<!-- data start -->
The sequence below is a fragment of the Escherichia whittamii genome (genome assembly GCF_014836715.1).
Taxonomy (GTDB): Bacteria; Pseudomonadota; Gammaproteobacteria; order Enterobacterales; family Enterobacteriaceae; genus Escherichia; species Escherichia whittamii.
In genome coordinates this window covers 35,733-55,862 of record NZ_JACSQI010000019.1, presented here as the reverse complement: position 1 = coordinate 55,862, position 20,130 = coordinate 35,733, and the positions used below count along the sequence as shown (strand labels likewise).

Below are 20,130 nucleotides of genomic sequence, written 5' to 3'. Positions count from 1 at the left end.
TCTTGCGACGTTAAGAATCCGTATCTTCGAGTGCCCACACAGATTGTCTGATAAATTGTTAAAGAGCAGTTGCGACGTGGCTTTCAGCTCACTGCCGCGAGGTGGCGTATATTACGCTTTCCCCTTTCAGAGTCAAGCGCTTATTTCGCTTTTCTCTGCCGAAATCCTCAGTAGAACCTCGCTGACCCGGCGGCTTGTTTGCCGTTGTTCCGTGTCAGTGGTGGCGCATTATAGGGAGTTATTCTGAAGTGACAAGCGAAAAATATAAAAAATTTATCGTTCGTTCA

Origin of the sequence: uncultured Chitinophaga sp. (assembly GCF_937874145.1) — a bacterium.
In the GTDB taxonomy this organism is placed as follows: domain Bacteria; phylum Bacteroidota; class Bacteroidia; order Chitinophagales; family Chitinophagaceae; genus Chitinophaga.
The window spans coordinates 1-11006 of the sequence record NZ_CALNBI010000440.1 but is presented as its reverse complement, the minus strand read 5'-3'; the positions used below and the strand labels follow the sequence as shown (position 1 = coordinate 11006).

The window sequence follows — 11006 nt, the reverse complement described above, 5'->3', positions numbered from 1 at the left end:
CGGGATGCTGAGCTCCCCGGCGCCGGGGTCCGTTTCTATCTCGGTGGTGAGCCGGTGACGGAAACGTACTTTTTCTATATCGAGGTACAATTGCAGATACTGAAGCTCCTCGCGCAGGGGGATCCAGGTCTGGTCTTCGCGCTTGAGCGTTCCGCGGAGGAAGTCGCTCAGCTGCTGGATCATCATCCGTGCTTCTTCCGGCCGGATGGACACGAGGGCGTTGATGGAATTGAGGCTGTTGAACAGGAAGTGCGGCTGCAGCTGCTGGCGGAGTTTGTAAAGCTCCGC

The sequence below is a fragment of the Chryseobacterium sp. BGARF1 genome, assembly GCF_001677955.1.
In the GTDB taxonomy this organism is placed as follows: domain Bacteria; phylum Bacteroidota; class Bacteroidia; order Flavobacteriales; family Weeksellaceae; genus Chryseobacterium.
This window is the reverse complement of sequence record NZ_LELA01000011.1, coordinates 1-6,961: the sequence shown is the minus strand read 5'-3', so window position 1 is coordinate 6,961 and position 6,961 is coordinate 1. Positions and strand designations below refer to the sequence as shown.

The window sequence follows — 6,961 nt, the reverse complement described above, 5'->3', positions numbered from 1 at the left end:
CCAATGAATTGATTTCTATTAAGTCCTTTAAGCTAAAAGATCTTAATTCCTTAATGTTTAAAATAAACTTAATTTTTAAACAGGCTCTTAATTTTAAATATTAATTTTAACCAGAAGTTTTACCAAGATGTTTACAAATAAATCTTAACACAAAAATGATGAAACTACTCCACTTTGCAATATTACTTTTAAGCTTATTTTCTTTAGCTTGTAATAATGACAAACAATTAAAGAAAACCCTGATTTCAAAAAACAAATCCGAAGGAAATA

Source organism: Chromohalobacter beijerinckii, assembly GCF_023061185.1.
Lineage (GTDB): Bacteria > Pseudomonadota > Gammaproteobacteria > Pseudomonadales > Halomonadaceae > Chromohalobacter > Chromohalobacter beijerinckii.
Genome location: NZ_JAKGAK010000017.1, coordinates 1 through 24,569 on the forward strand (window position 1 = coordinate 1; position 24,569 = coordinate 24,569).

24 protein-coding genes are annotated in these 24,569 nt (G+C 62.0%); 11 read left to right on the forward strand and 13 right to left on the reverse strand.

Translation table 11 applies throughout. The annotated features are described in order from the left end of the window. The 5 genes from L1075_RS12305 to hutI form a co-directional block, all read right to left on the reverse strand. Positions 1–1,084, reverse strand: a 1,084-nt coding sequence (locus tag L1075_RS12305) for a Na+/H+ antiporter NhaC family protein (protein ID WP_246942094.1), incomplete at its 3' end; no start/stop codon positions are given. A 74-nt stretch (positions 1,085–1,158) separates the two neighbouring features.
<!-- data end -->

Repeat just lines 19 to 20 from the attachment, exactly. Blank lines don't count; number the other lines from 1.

24 protein-coding genes are annotated in these 24,569 nt (G+C 62.0%); 11 read left to right on the forward strand and 13 right to left on the reverse strand.

Translation table 11 applies throughout. The annotated features are described in order from the left end of the window. The 5 genes from L1075_RS12305 to hutI form a co-directional block, all read right to left on the reverse strand. Positions 1–1,084, reverse strand: a 1,084-nt coding sequence (locus tag L1075_RS12305) for a Na+/H+ antiporter NhaC family protein (protein ID WP_246942094.1), incomplete at its 3' end; no start/stop codon positions are given. A 74-nt stretch (positions 1,085–1,158) separates the two neighbouring features.